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2 Charged With Terror Recruiting

Two men were charged Thursday with providing financial support to terrorists and recruiting members for terror groups around the globe.

A 10-count grand jury indictment handed up in Miami charges Adgan Amin Hassoun and Mohamed Hesham Youssef with providing material support to terrorists and conspiracy to provide support. Hassoun has been in custody on other charges in Florida since June 2003 and Youssef is jailed in Egypt.

The indictment contends that Hassoun helped recruit individuals from the United States for groups engaging in Islamic "jihad," or holy war, in several countries.

Although he is not named in the indictment, two federal law enforcement officials speaking on condition of anonymity identified one such individual as Jose Padilla, a U.S. citizen and alleged al Qaeda member accused of plotting attacks in the United States. Padilla is being held in the United States as an enemy combatant.

The charges say that Hassoun wrote a series of checks over several years to a number of organizations, including Muslim charities such as the Holy Land Foundation and Global Relief Foundation, that prosecutors say was intended to finance terrorist activities.

"This indictment alleges that an individual living here in the United States, enjoying all the freedoms that our society has to offer, was secretly plotting to support murder and terror being perpetrated by violent jihadists overseas," Attorney General John Ashcroft said in a statement.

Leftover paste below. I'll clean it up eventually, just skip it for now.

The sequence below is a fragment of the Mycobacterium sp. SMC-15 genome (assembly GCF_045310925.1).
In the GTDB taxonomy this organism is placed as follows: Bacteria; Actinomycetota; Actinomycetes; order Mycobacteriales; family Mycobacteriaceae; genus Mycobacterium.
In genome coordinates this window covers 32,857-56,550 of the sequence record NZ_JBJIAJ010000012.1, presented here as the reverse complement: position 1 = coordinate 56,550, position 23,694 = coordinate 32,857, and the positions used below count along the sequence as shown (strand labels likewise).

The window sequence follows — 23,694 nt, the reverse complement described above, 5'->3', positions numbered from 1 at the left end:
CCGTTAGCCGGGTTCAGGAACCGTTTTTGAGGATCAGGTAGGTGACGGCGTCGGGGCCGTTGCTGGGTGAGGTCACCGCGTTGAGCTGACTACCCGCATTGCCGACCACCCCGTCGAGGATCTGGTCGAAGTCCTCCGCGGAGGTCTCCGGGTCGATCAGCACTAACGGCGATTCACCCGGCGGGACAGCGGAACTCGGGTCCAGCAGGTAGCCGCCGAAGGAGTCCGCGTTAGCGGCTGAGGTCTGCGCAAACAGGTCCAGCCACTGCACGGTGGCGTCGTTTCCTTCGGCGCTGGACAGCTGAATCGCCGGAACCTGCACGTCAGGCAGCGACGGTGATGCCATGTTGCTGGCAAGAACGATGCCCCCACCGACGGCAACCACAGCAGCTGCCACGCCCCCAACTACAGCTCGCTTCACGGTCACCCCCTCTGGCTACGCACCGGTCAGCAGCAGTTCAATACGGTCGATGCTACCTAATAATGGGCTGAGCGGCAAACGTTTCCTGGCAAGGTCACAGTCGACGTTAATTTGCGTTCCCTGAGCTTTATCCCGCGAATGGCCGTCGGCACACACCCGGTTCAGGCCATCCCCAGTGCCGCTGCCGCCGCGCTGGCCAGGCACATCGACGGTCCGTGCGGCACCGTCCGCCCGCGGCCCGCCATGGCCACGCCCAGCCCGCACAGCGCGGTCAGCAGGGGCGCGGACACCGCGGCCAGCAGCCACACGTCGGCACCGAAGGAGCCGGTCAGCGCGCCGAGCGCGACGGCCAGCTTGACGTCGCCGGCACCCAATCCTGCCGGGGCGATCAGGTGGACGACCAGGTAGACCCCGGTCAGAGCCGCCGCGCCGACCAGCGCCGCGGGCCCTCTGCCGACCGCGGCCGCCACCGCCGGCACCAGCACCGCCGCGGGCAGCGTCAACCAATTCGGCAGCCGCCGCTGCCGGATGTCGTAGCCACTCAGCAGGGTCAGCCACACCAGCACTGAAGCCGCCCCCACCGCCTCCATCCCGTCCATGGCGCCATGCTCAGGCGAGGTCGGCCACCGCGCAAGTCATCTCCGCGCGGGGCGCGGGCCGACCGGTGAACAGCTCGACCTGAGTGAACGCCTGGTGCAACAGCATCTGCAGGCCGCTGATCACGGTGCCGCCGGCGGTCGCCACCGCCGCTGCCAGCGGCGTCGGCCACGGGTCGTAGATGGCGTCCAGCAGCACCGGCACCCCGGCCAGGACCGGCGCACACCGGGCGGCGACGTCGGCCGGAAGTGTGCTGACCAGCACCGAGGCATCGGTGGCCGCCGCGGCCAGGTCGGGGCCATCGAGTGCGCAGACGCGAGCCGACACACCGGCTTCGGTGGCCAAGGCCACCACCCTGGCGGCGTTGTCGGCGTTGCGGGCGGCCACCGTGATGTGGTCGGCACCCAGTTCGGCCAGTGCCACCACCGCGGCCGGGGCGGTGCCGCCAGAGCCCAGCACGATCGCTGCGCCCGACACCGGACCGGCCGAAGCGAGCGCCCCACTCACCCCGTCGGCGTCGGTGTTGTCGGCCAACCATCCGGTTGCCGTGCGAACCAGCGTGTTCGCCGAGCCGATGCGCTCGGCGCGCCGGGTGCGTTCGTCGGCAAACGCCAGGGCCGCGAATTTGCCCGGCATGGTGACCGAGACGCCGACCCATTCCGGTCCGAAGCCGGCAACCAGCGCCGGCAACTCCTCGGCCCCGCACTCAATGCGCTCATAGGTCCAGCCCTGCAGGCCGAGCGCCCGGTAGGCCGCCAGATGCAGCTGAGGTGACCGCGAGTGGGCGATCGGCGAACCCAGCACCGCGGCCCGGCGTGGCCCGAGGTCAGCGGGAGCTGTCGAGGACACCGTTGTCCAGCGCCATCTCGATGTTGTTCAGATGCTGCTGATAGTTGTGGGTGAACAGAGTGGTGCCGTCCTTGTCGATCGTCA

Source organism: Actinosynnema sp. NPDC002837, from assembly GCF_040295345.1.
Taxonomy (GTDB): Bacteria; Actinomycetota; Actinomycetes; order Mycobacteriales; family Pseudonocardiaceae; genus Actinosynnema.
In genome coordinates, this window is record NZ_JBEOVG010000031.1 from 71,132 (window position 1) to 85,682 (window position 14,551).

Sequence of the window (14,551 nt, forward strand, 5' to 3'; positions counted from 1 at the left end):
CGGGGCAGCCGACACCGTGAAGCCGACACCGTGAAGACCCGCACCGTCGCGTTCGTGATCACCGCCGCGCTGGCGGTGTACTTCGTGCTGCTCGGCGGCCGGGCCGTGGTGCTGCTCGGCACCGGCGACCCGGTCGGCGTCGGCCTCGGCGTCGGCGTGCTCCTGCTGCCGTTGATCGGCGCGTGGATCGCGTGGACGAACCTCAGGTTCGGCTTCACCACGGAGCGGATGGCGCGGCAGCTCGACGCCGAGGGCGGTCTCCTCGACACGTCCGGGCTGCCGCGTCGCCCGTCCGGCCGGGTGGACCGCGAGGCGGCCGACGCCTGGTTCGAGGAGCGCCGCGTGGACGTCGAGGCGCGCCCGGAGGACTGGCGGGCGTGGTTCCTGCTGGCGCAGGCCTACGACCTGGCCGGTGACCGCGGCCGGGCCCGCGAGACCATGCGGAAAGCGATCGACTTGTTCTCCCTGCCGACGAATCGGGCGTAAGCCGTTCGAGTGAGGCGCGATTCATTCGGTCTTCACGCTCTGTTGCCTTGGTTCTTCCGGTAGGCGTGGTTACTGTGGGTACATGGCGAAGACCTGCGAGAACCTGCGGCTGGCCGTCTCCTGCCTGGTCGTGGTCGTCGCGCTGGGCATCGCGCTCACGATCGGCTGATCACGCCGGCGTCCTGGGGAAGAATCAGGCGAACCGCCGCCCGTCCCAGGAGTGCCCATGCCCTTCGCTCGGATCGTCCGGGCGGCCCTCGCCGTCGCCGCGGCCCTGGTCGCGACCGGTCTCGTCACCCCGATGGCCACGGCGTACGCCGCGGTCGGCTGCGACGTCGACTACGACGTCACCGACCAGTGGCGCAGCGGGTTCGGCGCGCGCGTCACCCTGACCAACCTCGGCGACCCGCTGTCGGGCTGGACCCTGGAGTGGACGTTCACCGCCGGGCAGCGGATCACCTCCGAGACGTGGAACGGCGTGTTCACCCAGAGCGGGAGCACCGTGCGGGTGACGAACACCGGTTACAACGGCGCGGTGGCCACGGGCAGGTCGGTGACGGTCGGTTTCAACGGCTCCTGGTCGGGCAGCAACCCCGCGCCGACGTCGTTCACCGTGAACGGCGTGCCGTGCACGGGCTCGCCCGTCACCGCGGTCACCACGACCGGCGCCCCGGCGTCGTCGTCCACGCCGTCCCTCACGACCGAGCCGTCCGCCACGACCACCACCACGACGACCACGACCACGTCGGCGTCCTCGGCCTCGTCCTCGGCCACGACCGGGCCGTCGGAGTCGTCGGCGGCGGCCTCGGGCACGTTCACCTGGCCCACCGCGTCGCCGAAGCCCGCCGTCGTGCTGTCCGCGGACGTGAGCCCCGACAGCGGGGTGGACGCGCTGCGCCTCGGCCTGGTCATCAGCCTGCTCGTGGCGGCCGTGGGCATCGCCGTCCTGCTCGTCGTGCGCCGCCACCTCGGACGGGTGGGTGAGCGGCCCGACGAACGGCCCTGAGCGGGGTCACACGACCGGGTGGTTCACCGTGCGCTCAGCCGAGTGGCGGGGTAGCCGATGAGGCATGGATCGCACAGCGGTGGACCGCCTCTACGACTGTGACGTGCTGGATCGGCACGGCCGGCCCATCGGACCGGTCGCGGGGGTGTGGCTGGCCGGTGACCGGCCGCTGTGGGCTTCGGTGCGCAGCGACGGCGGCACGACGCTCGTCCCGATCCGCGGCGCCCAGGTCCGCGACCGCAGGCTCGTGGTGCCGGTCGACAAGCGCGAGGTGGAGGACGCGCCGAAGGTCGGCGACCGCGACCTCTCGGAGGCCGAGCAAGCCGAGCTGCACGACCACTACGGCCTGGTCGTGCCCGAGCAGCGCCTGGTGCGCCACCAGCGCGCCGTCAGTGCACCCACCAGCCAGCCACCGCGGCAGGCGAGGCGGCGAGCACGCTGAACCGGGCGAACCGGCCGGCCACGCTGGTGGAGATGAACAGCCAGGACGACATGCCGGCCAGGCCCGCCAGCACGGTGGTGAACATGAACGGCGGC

Hassoun had already been charged with lying to federal agents about his activities, including use of coded language in discussing terrorist plans with Youssef and others. He is also charged with illegal possession of a 9mm pistol.

Hassoun and Youssef each face maximum penalties of 15 years on the material support and conspiracy charges. Hassoun also faces additional prison time on the other charges.

The FBI arrested Padilla in May 2002 as he returned from a trip to Pakistan.

The Brooklyn-born suspect initially was held as a material witness in the investigation following the Sept. 11, 2001, terrorism attacks. Within days the government designated him an enemy combatant and he was moved to the brig near here and prevented from challenging his detention.

The U.S. administration considers some terror suspects enemy combatants and says they could be held indefinitely without charge.

Attorneys for Padilla later sued and, last December, the U.S. 2nd Circuit Court of Appeals in New York City ordered him released from military custody within a month unless the government chose to charge him. That ruling was suspended until the Supreme Court considered the case.

The high court ruled on June 28 that the Padilla case had been brought in the wrong court. His lawyers soon refilled the case.

The justices did not address the broader question of whether President Bush had congressional authority to designate Padilla an enemy combatant or whether indefinite detention without charges or trial violated his constitutional rights.

In a related case, the Supreme Court ruled that Mr. Bush had the right to imprison another enemy combatant, Yaser Hamdi, but that Hamdi had the right to counsel and to challenge his detention in court.

Padilla, described by authorities as a former Chicago gang member, is being held amid allegations he sought to detonate a "dirty bomb" and blow up apartment buildings in the United States.

The government said he proposed the idea to a top al Qaeda terrorism coordinator who has since been arrested in Pakistan.

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